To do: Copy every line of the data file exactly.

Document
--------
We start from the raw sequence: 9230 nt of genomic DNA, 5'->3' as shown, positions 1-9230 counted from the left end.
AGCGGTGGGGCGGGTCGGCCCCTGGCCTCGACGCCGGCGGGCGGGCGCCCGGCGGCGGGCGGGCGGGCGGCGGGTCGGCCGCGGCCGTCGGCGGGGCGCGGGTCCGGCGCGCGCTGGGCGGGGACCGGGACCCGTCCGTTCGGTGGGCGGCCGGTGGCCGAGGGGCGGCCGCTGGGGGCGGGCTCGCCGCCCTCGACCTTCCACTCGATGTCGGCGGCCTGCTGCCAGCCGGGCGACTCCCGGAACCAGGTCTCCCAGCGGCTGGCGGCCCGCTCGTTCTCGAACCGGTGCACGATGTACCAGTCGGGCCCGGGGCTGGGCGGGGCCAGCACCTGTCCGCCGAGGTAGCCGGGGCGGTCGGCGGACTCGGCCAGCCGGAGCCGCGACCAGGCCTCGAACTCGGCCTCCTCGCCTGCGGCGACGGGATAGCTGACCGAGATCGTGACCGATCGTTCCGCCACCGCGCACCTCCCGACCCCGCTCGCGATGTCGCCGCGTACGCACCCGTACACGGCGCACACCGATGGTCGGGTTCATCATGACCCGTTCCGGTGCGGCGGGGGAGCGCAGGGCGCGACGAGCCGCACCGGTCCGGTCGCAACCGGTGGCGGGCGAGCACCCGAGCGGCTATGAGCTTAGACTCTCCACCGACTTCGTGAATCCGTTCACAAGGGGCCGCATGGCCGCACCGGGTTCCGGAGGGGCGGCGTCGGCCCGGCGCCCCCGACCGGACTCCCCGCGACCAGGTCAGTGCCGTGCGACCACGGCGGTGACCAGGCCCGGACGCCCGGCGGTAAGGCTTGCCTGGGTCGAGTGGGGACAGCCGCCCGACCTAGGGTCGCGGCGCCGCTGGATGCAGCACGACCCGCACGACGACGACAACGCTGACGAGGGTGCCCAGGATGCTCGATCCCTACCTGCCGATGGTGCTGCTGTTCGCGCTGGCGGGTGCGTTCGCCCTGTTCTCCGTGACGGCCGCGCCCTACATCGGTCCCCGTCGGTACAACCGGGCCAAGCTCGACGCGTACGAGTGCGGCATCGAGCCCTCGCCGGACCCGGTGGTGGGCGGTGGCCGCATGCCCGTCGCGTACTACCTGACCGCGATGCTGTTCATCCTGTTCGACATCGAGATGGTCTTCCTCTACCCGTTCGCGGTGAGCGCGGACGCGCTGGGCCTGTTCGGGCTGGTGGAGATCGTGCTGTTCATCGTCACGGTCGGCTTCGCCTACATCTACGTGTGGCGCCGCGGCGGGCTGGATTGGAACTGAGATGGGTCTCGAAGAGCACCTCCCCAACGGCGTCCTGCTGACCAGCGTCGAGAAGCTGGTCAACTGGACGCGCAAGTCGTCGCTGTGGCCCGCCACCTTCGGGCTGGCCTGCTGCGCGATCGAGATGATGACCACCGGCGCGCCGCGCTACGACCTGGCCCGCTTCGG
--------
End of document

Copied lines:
We start from the raw sequence: 9230 nt of genomic DNA, 5'->3' as shown, positions 1-9230 counted from the left end.
AGCGGTGGGGCGGGTCGGCCCCTGGCCTCGACGCCGGCGGGCGGGCGCCCGGCGGCGGGCGGGCGGGCGGCGGGTCGGCCGCGGCCGTCGGCGGGGCGCGGGTCCGGCGCGCGCTGGGCGGGGACCGGGACCCGTCCGTTCGGTGGGCGGCCGGTGGCCGAGGGGCGGCCGCTGGGGGCGGGCTCGCCGCCCTCGACCTTCCACTCGATGTCGGCGGCCTGCTGCCAGCCGGGCGACTCCCGGAACCAGGTCTCCCAGCGGCTGGCGGCCCGCTCGTTCTCGAACCGGTGCACGATGTACCAGTCGGGCCCGGGGCTGGGCGGGGCCAGCACCTGTCCGCCGAGGTAGCCGGGGCGGTCGGCGGACTCGGCCAGCCGGAGCCGCGACCAGGCCTCGAACTCGGCCTCCTCGCCTGCGGCGACGGGATAGCTGACCGAGATCGTGACCGATCGTTCCGCCACCGCGCACCTCCCGACCCCGCTCGCGATGTCGCCGCGTACGCACCCGTACACGGCGCACACCGATGGTCGGGTTCATCATGACCCGTTCCGGTGCGGCGGGGGAGCGCAGGGCGCGACGAGCCGCACCGGTCCGGTCGCAACCGGTGGCGGGCGAGCACCCGAGCGGCTATGAGCTTAGACTCTCCACCGACTTCGTGAATCCGTTCACAAGGGGCCGCATGGCCGCACCGGGTTCCGGAGGGGCGGCGTCGGCCCGGCGCCCCCGACCGGACTCCCCGCGACCAGGTCAGTGCCGTGCGACCACGGCGGTGACCAGGCCCGGACGCCCGGCGGTAAGGCTTGCCTGGGTCGAGTGGGGACAGCCGCCCGACCTAGGGTCGCGGCGCCGCTGGATGCAGCACGACCCGCACGACGACGACAACGCTGACGAGGGTGCCCAGGATGCTCGATCCCTACCTGCCGATGGTGCTGCTGTTCGCGCTGGCGGGTGCGTTCGCCCTGTTCTCCGTGACGGCCGCGCCCTACATCGGTCCCCGTCGGTACAACCGGGCCAAGCTCGACGCGTACGAGTGCGGCATCGAGCCCTCGCCGGACCCGGTGGTGGGCGGTGGCCGCATGCCCGTCGCGTACTACCTGACCGCGATGCTGTTCATCCTGTTCGACATCGAGATGGTCTTCCTCTACCCGTTCGCGGTGAGCGCGGACGCGCTGGGCCTGTTCGGGCTGGTGGAGATCGTGCTGTTCATCGTCACGGTCGGCTTCGCCTACATCTACGTGTGGCGCCGCGGCGGGCTGGATTGGAACTGAGATGGGTCTCGAAGAGCACCTCCCCAACGGCGTCCTGCTGACCAGCGTCGAGAAGCTGGTCAACTGGACGCGCAAGTCGTCGCTGTGGCCCGCCACCTTCGGGCTGGCCTGCTGCGCGATCGAGATGATGACCACCGGCGCGCCGCGCTACGACCTGGCCCGCTTCGG